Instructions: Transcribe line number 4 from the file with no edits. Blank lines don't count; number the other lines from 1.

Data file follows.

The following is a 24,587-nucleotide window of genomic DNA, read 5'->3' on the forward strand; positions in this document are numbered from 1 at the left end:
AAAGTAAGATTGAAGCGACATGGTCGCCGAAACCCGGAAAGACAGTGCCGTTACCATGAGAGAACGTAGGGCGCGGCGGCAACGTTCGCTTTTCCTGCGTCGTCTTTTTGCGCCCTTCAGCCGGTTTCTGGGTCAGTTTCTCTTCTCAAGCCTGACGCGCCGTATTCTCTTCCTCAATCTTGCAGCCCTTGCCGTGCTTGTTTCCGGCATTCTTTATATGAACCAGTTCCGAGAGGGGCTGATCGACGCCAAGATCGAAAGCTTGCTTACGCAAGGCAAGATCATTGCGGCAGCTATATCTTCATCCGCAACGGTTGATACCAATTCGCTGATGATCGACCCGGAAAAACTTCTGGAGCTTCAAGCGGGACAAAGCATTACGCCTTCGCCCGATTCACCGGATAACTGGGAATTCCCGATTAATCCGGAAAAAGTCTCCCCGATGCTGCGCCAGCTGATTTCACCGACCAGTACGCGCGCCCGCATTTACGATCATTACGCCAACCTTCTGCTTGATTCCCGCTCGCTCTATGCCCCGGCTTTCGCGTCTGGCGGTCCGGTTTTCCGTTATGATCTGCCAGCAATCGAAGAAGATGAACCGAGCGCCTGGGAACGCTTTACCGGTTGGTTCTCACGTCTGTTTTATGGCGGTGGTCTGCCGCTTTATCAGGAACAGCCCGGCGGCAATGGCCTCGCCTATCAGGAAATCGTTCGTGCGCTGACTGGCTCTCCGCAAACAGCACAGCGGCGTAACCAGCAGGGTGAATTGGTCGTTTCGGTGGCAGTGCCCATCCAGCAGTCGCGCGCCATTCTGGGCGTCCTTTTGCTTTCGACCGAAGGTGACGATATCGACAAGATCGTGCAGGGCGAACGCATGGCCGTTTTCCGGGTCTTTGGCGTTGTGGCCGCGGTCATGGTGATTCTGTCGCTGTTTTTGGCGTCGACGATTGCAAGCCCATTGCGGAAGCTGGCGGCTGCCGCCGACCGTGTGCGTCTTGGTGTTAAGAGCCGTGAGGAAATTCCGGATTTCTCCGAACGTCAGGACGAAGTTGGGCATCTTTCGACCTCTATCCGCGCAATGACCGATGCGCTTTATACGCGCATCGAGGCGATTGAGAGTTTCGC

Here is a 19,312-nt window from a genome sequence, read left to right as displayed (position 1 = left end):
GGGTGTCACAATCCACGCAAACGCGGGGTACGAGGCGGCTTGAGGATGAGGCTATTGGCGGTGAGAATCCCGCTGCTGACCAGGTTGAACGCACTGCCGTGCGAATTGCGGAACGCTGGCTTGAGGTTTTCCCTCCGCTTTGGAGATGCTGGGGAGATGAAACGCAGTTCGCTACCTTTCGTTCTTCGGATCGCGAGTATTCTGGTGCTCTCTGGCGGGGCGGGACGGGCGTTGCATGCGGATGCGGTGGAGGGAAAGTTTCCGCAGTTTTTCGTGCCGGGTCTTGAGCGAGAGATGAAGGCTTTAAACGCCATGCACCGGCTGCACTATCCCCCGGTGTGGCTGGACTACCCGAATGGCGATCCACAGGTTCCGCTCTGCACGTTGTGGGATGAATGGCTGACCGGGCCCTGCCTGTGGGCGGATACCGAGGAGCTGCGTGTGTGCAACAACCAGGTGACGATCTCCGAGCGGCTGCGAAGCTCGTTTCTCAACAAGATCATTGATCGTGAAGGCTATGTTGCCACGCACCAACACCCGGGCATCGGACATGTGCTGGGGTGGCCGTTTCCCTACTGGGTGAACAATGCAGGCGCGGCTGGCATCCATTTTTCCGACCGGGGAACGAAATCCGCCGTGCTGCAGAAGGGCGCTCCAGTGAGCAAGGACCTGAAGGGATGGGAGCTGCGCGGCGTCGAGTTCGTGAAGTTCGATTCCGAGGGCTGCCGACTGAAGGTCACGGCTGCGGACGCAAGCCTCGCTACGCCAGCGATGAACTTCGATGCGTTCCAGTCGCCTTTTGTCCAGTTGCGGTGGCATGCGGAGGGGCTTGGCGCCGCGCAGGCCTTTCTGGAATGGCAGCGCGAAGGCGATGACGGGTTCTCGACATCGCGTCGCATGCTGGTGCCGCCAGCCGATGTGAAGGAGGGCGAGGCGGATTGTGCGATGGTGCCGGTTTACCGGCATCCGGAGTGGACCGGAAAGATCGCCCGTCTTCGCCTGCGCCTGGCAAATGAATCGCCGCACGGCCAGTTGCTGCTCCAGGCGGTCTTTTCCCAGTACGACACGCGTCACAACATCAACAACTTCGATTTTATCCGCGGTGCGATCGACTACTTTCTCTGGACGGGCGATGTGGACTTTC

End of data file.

GGGTGTCACAATCCACGCAAACGCGGGGTACGAGGCGGCTTGAGGATGAGGCTATTGGCGGTGAGAATCCCGCTGCTGACCAGGTTGAACGCACTGCCGTGCGAATTGCGGAACGCTGGCTTGAGGTTTTCCCTCCGCTTTGGAGATGCTGGGGAGATGAAACGCAGTTCGCTACCTTTCGTTCTTCGGATCGCGAGTATTCTGGTGCTCTCTGGCGGGGCGGGACGGGCGTTGCATGCGGATGCGGTGGAGGGAAAGTTTCCGCAGTTTTTCGTGCCGGGTCTTGAGCGAGAGATGAAGGCTTTAAACGCCATGCACCGGCTGCACTATCCCCCGGTGTGGCTGGACTACCCGAATGGCGATCCACAGGTTCCGCTCTGCACGTTGTGGGATGAATGGCTGACCGGGCCCTGCCTGTGGGCGGATACCGAGGAGCTGCGTGTGTGCAACAACCAGGTGACGATCTCCGAGCGGCTGCGAAGCTCGTTTCTCAACAAGATCATTGATCGTGAAGGCTATGTTGCCACGCACCAACACCCGGGCATCGGACATGTGCTGGGGTGGCCGTTTCCCTACTGGGTGAACAATGCAGGCGCGGCTGGCATCCATTTTTCCGACCGGGGAACGAAATCCGCCGTGCTGCAGAAGGGCGCTCCAGTGAGCAAGGACCTGAAGGGATGGGAGCTGCGCGGCGTCGAGTTCGTGAAGTTCGATTCCGAGGGCTGCCGACTGAAGGTCACGGCTGCGGACGCAAGCCTCGCTACGCCAGCGATGAACTTCGATGCGTTCCAGTCGCCTTTTGTCCAGTTGCGGTGGCATGCGGAGGGGCTTGGCGCCGCGCAGGCCTTTCTGGAATGGCAGCGCGAAGGCGATGACGGGTTCTCGACATCGCGTCGCATGCTGGTGCCGCCAGCCGATGTGAAGGAGGGCGAGGCGGATTGTGCGATGGTGCCGGTTTACCGGCATCCGGAGTGGACCGGAAAGATCGCCCGTCTTCGCCTGCGCCTGGCAAATGAATCGCCGCACGGCCAGTTGCTGCTCCAGGCGGTCTTTTCCCAGTACGACACGCGTCACAACATCAACAACTTCGATTTTATCCGCGGTGCGATCGACTACTTTCTCTGGACGGGCGATGTGGACTTTC